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IOC and sports movement pledge support for refugees ahead of first-ever Global Refugee Forum

Refugee Olympic Team 2016 Getty Images

The International Olympic Committee (IOC) and UNHCR, the UN Refugee Agency, today announced that a movement consisting of over 70 partners has expressed its commitment to provide sporting opportunities to refugees.

Recognising the unique unifying power of sport, the IOC and the Olympic Refuge Foundation (ORF) have worked closely with UNHCR to ensure that all the bodies involved in sport – from governments to National Olympic Committees, International Sports Federations, clubs, associations and civil society organisations – come together to renew and expand their commitment to building a better world for young refugees through sport.

Ahead of the first-ever Global Refugee Forum, which will take place in Geneva on 17 and 18 December, this unprecedented global initiative has made three important pledges, building on the work which each organisation has already done for refugees.

The pledges are as follows:

- To promote and ensure access for all refugees, without distinction of any kind, to safe and inclusive sporting facilities.

- To increase availability and access to organised sports and sport-based initiatives for refugee and hosting communities, actively considering age, gender, ability and other diversity needs.

- To promote and facilitate equal access to and the participation of refugees in sporting events and competitions at all levels.

“Through sport, the IOC has been supporting refugees around the world for many years, said the IOC President, Thomas Bach. “More recently, together with UNHCR, we created the Olympic Refuge Foundation. From this experience, we know that for children and young people uprooted by war or persecution, sport is much more than a leisure activity. It is an opportunity to be included and protected – a chance to heal, develop and grow.”

He continued: “The pledges that we are making today reaffirm the commitment from the sports movement and key partners – from governments to NGOs – to play their part in supporting refugees. I am pleased to see that over 70 organisations are already part of the sports coalition, and I hope that more organisations join us in the lead-up to the Global Refugee Forum.”

It is widely recognised that sports activities can be a positive tool for social cohesion and local inclusion, leading to better integration of refugees and other displaced people in their host communities. Sports programmes have proved to be a catalyst for empowering entire displaced communities, helping to strengthen and to foster peaceful relationships and co-existence with host communities.

The 25-year collaboration that the IOC has enjoyed with UNHCR has seen the implementation of sports projects for refugees in more than 45 countries. Emerging from this strong and long-standing partnership, the ORF was officially launched by the IOC during its Session in Lima in September 2017. The aim of the Foundation is to create safe, basic and accessible sports facilities in areas where there are refugees, a displaced migrant population and internally displaced people.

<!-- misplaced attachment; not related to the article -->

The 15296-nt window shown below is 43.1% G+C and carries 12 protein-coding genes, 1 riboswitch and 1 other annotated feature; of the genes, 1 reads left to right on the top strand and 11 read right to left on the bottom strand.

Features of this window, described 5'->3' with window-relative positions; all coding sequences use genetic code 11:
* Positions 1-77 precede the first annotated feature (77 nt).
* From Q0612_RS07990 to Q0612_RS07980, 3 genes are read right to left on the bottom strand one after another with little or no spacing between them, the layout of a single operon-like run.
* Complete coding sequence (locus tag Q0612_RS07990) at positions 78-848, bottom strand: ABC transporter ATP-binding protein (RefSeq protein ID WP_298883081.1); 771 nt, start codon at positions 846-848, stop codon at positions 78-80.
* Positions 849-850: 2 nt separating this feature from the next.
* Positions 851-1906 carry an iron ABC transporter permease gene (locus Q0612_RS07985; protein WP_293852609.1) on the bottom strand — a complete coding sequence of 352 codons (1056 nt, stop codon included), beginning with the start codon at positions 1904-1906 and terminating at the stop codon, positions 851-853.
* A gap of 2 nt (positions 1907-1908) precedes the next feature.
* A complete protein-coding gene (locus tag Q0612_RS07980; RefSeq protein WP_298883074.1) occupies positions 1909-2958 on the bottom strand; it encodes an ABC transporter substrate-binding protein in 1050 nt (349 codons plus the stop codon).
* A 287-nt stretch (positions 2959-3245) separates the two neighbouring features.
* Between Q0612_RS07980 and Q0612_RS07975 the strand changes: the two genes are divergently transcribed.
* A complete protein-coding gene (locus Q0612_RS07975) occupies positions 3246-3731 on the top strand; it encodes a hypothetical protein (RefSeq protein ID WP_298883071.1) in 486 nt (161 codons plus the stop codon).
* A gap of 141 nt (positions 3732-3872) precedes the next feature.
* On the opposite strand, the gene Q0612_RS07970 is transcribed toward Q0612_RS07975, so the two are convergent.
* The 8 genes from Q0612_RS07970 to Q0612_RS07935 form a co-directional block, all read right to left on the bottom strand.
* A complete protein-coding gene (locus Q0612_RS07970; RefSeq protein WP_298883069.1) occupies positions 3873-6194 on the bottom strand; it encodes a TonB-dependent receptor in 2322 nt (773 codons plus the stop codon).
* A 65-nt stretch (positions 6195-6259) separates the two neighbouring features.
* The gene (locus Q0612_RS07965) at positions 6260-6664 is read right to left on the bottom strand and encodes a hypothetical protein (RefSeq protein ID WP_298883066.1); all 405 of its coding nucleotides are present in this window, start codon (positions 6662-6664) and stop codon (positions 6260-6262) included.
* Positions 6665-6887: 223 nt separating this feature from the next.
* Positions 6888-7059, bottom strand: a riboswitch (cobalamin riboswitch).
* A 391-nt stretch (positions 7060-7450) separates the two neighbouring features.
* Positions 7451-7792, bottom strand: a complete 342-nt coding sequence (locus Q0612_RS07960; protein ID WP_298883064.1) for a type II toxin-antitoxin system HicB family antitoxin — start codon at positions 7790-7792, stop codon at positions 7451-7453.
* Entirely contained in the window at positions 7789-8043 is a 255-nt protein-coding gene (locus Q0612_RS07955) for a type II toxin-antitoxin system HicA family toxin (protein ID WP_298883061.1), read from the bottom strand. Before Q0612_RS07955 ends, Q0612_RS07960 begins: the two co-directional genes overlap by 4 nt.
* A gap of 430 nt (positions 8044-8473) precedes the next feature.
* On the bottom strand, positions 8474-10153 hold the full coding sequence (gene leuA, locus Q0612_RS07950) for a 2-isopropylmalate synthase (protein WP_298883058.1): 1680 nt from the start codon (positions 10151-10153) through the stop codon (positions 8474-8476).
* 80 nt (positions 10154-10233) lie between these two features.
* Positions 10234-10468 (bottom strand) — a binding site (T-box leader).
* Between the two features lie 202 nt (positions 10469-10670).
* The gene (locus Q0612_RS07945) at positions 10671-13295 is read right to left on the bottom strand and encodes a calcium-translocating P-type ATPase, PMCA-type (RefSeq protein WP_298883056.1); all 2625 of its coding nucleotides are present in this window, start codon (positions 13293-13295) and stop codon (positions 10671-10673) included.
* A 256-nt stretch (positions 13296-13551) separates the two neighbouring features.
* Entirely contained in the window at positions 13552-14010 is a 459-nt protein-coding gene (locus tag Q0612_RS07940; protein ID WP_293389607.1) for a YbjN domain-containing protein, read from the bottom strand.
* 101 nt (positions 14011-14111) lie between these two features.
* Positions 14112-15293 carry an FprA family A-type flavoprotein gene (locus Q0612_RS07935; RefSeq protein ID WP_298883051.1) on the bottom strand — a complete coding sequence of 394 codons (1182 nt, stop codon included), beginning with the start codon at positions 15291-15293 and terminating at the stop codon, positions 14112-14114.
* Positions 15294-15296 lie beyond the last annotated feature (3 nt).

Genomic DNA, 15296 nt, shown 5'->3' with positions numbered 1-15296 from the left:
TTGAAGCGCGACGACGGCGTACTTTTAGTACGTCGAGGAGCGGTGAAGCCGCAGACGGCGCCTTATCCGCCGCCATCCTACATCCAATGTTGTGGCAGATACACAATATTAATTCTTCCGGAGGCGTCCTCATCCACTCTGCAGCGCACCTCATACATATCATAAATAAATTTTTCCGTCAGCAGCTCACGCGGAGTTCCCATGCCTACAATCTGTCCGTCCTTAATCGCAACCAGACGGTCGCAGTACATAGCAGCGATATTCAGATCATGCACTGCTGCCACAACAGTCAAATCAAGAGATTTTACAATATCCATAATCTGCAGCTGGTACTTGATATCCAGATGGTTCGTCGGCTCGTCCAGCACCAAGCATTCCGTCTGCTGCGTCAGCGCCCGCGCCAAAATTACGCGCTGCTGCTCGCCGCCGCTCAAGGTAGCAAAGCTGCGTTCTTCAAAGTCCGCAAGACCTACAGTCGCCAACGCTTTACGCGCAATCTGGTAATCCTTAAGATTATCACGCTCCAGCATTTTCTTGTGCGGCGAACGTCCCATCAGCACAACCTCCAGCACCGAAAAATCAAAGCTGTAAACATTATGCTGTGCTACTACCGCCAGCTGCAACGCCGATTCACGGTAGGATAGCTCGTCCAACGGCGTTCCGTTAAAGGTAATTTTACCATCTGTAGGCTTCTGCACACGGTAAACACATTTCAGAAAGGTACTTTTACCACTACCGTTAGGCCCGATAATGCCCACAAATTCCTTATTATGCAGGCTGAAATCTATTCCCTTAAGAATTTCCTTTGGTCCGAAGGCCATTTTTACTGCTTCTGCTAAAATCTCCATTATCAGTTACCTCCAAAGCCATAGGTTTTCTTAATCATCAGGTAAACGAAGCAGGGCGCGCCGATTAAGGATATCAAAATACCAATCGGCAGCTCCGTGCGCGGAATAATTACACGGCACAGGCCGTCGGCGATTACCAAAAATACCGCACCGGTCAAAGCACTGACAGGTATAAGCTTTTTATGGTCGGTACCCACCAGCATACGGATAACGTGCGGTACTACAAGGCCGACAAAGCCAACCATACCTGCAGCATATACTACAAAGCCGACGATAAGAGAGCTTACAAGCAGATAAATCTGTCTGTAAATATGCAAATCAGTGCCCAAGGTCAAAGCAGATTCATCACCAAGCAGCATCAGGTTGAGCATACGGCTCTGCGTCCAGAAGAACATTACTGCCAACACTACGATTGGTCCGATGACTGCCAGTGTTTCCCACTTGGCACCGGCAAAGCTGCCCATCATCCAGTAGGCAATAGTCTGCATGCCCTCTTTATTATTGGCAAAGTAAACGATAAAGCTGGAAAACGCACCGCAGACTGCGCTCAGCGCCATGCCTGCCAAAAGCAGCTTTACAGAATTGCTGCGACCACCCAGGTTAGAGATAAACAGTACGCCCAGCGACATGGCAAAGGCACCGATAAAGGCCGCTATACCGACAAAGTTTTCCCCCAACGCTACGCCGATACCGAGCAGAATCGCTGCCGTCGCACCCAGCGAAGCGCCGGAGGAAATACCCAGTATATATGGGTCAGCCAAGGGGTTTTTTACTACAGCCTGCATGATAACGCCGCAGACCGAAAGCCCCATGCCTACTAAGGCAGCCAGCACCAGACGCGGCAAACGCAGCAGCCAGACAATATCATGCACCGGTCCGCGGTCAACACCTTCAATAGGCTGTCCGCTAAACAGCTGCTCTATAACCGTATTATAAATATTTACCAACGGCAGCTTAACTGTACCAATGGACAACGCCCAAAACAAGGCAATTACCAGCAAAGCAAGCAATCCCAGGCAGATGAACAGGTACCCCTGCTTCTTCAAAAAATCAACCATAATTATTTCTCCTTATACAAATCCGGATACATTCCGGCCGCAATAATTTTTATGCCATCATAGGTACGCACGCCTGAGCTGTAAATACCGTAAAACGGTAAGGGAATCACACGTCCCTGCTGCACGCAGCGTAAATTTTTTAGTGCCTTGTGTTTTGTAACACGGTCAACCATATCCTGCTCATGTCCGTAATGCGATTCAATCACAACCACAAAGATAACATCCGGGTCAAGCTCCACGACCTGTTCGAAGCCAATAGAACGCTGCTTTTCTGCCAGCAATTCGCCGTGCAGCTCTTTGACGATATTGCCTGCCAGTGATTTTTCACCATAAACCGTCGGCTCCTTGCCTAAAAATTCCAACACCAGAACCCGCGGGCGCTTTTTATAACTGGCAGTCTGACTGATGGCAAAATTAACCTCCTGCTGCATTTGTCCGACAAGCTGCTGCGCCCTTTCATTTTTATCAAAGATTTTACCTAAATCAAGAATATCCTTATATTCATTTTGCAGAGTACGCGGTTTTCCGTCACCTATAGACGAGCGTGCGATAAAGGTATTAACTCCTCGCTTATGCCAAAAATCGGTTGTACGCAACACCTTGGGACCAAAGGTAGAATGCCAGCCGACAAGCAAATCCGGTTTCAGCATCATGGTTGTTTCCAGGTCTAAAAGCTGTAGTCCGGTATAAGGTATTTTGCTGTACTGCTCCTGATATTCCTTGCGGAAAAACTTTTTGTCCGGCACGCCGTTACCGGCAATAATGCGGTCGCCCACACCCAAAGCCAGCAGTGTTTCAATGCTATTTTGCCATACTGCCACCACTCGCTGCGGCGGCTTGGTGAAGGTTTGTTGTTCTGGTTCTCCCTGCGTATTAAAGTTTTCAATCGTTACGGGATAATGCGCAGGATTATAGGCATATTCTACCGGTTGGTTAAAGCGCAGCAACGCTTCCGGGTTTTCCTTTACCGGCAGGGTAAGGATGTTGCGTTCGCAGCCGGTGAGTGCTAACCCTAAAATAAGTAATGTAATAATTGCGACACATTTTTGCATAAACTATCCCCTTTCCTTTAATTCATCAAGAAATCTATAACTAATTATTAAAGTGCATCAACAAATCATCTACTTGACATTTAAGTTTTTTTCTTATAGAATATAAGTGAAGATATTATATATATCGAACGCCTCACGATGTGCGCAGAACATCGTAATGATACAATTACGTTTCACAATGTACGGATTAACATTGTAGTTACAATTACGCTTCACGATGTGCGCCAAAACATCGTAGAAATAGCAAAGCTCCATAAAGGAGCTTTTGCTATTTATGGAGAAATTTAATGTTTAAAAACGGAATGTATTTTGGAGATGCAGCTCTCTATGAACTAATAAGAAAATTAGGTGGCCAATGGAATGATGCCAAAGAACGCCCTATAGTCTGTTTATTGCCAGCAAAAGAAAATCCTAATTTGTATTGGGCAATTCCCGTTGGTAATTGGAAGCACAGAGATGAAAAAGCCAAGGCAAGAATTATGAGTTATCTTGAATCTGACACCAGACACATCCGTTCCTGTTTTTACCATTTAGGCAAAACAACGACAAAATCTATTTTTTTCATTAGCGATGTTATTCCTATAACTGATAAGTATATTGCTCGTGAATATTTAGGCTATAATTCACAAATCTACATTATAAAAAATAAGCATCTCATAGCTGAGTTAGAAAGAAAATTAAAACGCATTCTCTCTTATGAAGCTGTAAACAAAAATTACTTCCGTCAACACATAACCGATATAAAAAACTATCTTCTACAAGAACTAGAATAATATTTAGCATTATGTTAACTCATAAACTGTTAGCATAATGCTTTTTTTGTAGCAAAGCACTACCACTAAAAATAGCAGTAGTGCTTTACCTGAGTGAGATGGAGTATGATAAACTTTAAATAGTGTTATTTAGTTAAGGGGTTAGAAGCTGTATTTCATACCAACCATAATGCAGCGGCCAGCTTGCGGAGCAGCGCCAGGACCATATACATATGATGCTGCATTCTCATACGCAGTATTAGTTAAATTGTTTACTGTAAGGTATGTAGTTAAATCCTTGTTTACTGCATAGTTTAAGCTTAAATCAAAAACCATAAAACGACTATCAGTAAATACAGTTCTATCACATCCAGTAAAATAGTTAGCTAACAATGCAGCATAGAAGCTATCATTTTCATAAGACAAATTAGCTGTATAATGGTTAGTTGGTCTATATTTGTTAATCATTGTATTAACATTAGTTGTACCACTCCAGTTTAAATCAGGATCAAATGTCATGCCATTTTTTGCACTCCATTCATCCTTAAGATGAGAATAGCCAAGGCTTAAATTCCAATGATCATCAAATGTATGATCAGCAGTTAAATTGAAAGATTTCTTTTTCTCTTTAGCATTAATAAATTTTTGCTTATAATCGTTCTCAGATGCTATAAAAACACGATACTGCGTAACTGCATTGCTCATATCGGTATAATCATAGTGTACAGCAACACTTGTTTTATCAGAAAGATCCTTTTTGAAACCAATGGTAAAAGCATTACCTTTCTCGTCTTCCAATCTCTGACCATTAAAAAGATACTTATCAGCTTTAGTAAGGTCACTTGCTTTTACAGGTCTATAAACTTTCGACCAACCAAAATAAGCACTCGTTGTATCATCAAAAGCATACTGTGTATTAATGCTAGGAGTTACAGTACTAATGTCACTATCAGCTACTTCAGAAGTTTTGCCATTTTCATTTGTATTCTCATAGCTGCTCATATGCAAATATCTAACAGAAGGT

“We wholeheartedly welcome these important commitments. They clearly demonstrate that the sporting world stands with refugees,” said the UN High Commissioner for Refugees, Filippo Grandi.

“This genuinely global and collective effort is crucial for promoting sports programmes to help young refugees build confidence, foster their physical and mental health, discover their potential and restore the prospect of a better future.”

The sports coalition is calling for more entities involved in sport to join the movement and support the three pledges. The current list of signatories can be found here.

The Global Compact on Refugees, the international framework for strengthened cooperation and solidarity with refugees and affected host countries, specifically recognises the contribution of sport and sporting entities in the protection and well-being of refugees and the internally displaced. The sporting commitments and other contributions will be highlighted at the forthcoming Global Refugee Forum.

In an endeavour to raise awareness of the magnitude of the refugee crisis, the IOC created the first Refugee Olympic Team at the Olympic Games Rio 2016. The team inspired the world with the strength of their human spirit. The IOC Refugee Olympic Team Tokyo 2020 will continue to send a symbol of hope for all refugees in the world.

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The International Olympic Committee is a not-for-profit independent international organisation made up of volunteers, which is committed to building a better world through sport. It redistributes more than 90 per cent of its income to the wider sporting movement, which means that every day the equivalent of 3.4 million US dollars goes to help athletes and sports organisations at all levels around the world.

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